Poster Title

Inclusive Ensembles: Differentiating for the Singer on the Autism Spectrum

Grade Level at Time of Presentation

Senior

Major

Music Education

Institution

Murray State University

KY House District #

27

KY Senate District #

5

Department

Music Dept.

Abstract

Exceptional children belong in music classrooms. Music ensemble directors need to overcome complex challenges to meet the goal of inclusion because ensembles often contain a mixture of ages, grades, social and intellectual development stages, musical skills, and a wide variety of diverse learning needs. This study focuses on how a choral ensemble director may create an inclusive environment for students on the Autism Spectrum.

This study reviewed current research on creating inclusive rehearsal environments. Analysis revealed varied methods for differentiation including modified/adapted scores that make use of color-coding, personalized parts, and symbolic notation; choral ensemble formats, such as self-contained choirs, partner choirs, and mainstream choirs; and student-centered instruction using project-based learning. In conclusion, modifications and adaptations can be made to the components of instruction (content, process, product, affect, and environment) in order to differentiate instruction to best meet individual student’s readiness needs, interests, and learning profiles. Individualized instruction can be crucial for the success of a student on the spectrum participating in a choral ensemble.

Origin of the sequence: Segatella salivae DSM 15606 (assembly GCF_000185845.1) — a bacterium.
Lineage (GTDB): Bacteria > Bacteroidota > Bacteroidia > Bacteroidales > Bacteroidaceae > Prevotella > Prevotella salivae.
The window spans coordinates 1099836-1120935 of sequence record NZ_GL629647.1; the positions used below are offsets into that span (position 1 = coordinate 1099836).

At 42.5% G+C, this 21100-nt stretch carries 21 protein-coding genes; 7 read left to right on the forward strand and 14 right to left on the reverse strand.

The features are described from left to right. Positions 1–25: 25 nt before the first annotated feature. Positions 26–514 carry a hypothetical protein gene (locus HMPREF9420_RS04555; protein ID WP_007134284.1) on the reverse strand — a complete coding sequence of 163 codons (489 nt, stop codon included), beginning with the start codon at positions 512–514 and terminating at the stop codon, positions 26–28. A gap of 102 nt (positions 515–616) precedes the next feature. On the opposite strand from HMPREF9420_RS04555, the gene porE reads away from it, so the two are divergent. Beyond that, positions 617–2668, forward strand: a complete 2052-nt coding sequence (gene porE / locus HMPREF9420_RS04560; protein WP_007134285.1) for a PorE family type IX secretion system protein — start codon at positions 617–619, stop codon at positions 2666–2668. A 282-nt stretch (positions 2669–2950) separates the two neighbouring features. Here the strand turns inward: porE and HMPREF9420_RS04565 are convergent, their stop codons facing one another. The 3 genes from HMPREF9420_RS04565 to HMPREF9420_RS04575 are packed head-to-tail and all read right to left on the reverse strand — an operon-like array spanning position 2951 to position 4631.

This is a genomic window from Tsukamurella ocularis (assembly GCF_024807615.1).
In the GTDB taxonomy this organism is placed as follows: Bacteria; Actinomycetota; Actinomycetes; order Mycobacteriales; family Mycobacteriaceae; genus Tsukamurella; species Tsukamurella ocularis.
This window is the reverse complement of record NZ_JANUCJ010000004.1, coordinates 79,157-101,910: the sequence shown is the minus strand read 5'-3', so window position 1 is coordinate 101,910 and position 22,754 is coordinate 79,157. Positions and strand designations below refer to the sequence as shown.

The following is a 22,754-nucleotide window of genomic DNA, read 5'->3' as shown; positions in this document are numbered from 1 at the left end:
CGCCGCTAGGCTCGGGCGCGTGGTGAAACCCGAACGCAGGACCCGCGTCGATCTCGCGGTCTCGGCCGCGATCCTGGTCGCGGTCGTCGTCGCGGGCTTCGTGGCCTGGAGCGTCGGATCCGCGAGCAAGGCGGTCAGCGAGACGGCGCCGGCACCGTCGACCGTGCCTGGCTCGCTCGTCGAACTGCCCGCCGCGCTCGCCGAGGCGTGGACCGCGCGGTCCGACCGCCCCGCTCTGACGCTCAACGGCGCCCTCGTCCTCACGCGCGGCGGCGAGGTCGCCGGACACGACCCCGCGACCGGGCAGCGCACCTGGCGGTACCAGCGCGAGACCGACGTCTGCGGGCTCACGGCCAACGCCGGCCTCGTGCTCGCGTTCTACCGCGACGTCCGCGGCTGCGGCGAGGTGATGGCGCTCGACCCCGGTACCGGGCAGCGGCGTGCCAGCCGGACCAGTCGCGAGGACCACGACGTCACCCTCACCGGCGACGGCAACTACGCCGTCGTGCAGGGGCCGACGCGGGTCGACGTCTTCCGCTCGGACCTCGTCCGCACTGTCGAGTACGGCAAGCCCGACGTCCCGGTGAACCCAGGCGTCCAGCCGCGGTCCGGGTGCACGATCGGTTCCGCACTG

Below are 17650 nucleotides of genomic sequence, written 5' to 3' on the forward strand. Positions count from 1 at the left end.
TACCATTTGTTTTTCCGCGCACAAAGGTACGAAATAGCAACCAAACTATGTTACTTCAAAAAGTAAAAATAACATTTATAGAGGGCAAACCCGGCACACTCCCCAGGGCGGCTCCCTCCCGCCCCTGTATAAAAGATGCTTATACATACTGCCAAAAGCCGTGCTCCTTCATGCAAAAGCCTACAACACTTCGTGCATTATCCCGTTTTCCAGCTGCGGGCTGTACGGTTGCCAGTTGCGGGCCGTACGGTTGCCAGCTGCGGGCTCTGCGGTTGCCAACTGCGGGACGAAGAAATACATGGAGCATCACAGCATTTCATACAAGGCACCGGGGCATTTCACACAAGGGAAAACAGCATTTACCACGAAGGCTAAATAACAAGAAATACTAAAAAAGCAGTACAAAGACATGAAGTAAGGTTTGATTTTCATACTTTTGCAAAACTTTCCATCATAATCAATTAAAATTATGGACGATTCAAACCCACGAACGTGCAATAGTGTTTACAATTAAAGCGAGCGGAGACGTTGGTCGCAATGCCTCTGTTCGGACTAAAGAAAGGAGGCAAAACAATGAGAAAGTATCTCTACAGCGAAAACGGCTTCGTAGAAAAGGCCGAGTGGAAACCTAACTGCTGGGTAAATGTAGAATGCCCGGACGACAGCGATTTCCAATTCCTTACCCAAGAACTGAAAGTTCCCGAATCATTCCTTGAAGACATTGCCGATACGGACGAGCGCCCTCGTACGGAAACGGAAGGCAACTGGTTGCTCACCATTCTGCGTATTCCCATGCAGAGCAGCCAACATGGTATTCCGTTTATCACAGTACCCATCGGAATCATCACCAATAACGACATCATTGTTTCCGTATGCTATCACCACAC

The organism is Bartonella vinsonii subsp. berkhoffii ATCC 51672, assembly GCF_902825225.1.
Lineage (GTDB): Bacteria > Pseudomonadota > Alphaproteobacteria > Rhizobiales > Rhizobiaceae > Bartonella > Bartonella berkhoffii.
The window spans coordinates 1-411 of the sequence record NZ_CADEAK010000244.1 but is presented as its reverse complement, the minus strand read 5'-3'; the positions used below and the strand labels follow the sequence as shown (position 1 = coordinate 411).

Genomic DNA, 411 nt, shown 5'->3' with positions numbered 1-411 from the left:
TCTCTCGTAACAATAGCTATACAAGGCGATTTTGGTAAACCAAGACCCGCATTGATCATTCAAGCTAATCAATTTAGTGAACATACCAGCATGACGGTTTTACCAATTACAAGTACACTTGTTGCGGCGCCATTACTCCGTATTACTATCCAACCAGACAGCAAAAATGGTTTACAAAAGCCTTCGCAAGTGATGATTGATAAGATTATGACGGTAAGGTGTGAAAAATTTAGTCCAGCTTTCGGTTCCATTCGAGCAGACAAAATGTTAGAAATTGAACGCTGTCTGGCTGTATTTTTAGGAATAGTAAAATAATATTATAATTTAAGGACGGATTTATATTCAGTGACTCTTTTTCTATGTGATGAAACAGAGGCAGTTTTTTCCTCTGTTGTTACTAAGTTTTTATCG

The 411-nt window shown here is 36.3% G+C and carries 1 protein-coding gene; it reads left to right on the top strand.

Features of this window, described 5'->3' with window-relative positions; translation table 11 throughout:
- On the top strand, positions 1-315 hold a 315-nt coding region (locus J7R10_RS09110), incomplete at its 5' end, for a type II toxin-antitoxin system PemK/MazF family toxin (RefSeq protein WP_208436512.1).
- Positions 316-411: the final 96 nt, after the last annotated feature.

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Inclusive Ensembles: Differentiating for the Singer on the Autism Spectrum

Exceptional children belong in music classrooms. Music ensemble directors need to overcome complex challenges to meet the goal of inclusion because ensembles often contain a mixture of ages, grades, social and intellectual development stages, musical skills, and a wide variety of diverse learning needs. This study focuses on how a choral ensemble director may create an inclusive environment for students on the Autism Spectrum.

This study reviewed current research on creating inclusive rehearsal environments. Analysis revealed varied methods for differentiation including modified/adapted scores that make use of color-coding, personalized parts, and symbolic notation; choral ensemble formats, such as self-contained choirs, partner choirs, and mainstream choirs; and student-centered instruction using project-based learning. In conclusion, modifications and adaptations can be made to the components of instruction (content, process, product, affect, and environment) in order to differentiate instruction to best meet individual student’s readiness needs, interests, and learning profiles. Individualized instruction can be crucial for the success of a student on the spectrum participating in a choral ensemble.